Analysis of the evidence and arguments

26. It was common cause that the employee resigned as an Educator at Magalies School. It was also common cause that it was not for the first time for the employee to terminate his contract of employment through resignation. The issue in dispute was whether the employee’s resignation was caused by the employer by making the continued employment intolerable for the employee. The employee therefore referred a dispute of constructive dismissal in terms of Section 186(1)(e) of the Act, which provides that; Dismissal means that an employee terminated employment with or without notice because the employer made continued employment intolerable for the employee.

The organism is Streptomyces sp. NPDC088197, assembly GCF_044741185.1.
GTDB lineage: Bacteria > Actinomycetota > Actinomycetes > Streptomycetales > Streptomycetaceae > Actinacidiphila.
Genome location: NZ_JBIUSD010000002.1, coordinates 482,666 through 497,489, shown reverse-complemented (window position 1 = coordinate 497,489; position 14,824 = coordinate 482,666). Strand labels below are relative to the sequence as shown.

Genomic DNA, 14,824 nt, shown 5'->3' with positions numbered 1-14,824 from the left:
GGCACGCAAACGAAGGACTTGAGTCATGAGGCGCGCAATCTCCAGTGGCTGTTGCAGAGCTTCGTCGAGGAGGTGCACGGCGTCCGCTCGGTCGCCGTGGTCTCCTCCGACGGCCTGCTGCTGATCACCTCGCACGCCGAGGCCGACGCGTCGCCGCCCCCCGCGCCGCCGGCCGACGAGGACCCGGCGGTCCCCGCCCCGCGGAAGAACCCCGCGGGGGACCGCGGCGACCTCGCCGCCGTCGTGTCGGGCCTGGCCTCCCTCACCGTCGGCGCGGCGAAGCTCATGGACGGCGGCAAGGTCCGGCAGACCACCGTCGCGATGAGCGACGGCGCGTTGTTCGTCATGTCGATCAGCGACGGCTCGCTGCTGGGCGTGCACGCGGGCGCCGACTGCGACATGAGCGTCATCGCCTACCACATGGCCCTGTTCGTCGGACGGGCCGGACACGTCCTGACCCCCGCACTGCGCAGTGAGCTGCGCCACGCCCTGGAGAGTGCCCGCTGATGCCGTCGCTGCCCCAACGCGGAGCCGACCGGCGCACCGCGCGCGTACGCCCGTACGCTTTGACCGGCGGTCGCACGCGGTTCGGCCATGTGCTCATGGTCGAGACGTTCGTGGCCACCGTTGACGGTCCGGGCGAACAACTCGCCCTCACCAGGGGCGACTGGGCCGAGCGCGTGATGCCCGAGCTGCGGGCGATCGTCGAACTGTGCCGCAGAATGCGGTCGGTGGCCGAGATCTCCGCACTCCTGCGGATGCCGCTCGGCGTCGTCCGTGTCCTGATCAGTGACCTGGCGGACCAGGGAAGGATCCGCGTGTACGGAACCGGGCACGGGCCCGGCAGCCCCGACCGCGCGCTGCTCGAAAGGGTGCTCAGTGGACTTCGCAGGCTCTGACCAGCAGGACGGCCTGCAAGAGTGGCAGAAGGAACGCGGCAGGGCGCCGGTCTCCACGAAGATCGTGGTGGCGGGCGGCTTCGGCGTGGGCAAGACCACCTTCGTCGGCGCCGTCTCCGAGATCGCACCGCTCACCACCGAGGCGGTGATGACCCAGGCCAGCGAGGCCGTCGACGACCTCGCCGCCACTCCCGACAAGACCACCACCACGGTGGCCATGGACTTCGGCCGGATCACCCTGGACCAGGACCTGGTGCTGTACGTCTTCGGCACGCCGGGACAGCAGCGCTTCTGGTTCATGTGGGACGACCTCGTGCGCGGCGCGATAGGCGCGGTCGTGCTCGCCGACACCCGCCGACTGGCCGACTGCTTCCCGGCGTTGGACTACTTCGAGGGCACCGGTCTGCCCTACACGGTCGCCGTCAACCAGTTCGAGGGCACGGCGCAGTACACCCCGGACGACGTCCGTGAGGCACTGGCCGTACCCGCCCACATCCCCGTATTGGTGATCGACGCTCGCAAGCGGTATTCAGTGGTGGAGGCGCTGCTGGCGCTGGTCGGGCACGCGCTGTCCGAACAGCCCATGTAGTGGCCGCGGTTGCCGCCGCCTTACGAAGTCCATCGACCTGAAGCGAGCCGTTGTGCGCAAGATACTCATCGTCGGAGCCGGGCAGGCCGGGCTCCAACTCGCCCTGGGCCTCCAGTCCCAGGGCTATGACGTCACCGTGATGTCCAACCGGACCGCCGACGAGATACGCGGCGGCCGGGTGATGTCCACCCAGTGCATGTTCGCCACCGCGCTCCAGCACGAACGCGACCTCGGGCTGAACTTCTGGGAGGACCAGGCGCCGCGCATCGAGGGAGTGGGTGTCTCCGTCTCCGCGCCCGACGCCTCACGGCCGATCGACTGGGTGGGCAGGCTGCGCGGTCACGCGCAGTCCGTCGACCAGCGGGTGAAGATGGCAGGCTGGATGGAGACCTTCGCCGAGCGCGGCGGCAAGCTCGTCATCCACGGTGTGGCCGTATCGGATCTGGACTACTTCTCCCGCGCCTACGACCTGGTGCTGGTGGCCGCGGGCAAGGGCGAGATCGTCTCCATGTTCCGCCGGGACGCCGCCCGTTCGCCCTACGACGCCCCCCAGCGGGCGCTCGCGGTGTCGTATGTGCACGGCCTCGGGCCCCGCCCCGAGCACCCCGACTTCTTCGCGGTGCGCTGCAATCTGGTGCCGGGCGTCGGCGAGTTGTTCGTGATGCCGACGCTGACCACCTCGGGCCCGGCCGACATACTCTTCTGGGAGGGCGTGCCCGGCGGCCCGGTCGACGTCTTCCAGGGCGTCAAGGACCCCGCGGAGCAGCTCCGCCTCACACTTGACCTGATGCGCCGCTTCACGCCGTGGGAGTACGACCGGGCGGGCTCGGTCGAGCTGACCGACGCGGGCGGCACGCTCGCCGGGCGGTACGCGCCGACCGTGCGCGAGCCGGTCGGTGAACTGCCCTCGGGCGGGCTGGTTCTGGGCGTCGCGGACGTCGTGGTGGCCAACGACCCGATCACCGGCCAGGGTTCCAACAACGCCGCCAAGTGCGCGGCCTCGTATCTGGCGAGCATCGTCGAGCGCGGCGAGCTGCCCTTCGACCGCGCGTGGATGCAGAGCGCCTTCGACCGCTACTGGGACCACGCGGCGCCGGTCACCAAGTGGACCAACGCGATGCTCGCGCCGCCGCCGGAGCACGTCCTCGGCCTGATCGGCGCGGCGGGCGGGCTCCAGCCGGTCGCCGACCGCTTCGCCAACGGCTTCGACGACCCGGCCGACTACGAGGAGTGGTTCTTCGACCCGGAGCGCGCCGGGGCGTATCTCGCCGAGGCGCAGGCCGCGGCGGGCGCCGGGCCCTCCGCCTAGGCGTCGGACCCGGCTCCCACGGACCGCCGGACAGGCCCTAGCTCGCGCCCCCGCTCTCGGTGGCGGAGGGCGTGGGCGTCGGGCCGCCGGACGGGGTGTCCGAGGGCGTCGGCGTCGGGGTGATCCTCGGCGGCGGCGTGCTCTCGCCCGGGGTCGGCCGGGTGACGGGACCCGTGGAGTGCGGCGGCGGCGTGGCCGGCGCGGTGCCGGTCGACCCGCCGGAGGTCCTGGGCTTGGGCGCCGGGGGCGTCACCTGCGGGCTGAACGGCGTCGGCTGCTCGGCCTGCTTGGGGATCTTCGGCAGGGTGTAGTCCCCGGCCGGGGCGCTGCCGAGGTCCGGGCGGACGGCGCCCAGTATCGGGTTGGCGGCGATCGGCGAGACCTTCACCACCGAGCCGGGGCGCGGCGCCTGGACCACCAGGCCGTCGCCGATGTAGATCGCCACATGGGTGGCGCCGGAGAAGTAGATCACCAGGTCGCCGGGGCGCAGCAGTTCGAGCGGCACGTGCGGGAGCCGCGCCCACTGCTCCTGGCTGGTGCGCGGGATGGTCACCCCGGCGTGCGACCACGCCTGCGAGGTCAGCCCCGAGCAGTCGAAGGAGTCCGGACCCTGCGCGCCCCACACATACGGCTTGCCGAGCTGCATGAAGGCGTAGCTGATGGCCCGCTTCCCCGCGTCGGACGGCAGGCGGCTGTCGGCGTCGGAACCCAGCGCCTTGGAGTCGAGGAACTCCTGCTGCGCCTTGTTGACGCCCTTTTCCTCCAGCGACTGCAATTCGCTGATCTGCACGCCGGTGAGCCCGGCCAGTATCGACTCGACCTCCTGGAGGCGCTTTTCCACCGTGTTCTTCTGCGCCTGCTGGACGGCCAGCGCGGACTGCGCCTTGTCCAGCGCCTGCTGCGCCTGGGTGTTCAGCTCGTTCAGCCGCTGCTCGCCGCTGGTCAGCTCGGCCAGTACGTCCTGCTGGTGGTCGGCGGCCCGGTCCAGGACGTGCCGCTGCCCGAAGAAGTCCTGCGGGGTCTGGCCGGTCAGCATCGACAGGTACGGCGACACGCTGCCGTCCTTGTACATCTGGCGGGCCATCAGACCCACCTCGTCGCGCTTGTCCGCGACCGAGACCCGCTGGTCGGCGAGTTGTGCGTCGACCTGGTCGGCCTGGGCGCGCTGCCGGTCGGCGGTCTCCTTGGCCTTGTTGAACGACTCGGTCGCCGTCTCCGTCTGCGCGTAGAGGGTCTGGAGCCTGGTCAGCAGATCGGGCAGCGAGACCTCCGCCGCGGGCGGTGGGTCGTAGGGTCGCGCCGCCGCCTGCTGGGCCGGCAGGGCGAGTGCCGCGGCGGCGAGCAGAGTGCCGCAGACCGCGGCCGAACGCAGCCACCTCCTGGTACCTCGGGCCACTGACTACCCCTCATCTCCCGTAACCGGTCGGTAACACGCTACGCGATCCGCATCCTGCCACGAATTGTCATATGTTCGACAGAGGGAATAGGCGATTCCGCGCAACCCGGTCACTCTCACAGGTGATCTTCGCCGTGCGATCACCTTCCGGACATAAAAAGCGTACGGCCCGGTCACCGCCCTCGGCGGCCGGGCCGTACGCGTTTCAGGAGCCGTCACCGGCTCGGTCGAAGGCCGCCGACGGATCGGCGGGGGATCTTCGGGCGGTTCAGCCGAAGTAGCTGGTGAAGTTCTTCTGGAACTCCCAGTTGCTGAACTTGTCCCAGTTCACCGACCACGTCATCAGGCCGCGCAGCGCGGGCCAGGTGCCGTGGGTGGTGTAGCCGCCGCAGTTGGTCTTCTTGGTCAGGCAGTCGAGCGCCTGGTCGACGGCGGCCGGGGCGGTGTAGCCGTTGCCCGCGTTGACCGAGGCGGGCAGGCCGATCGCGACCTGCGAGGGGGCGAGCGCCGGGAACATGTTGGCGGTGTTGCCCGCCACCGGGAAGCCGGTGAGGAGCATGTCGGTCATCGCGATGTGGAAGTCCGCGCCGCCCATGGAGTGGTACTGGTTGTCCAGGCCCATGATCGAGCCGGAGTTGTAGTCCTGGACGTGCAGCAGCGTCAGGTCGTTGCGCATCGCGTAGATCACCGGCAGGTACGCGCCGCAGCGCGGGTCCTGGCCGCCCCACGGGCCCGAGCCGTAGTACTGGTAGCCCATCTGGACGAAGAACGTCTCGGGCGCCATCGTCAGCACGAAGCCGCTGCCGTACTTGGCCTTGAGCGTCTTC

27. The employee testified that he was harassed, victimised, conspired against, threatened and everybody was mobilized against him. He added that educators were saying bad things against him and that some learners confessed same to him. In constructive dismissal the onus lies with the employee to prove all the allegations, more so because the employer denied those allegations. The employee’s version was not corroborated any means, be it documents and or witnesses except the medical certificates on page 256 of bundle B. The documents he provided did not have any evidence indicating that he did bring his concerns to the management. He talked of some learners having confessed to him, but he did not call them to corroborate nor did he indicate that the learners were unable to come because of particular reasons. On the issue of muti, he testified that his books would get lost, something was put in his body, he would feel tired and as a result failed to meet the dead lines. He blamed the School for using muti against him and believed that the Principal wanted to kill him because she sent a parcel through courier to him which he believed was an explosion similar to the one that killed Joe Slovo’s wife. The employer denied that, citing that the letter which was sent to the employee was to remind him to come back to work as he absented himself without any authorisation. Surprisingly the employee turned and say the witchcraft came from his half-brother and his aunt. Despite the fact that it is difficult to prove witchcraft, even the Courts of law had difficulty in doing that, the version of the employee was not probable. When the employer put to him that the letter which he thought was meant to kill him, was only to remind him of his unauthorised absenteeism, he did not challenge the employer and or further probe deep through cross-questioning. Witchcraft evidence was not put on the fore for me to see how it happened.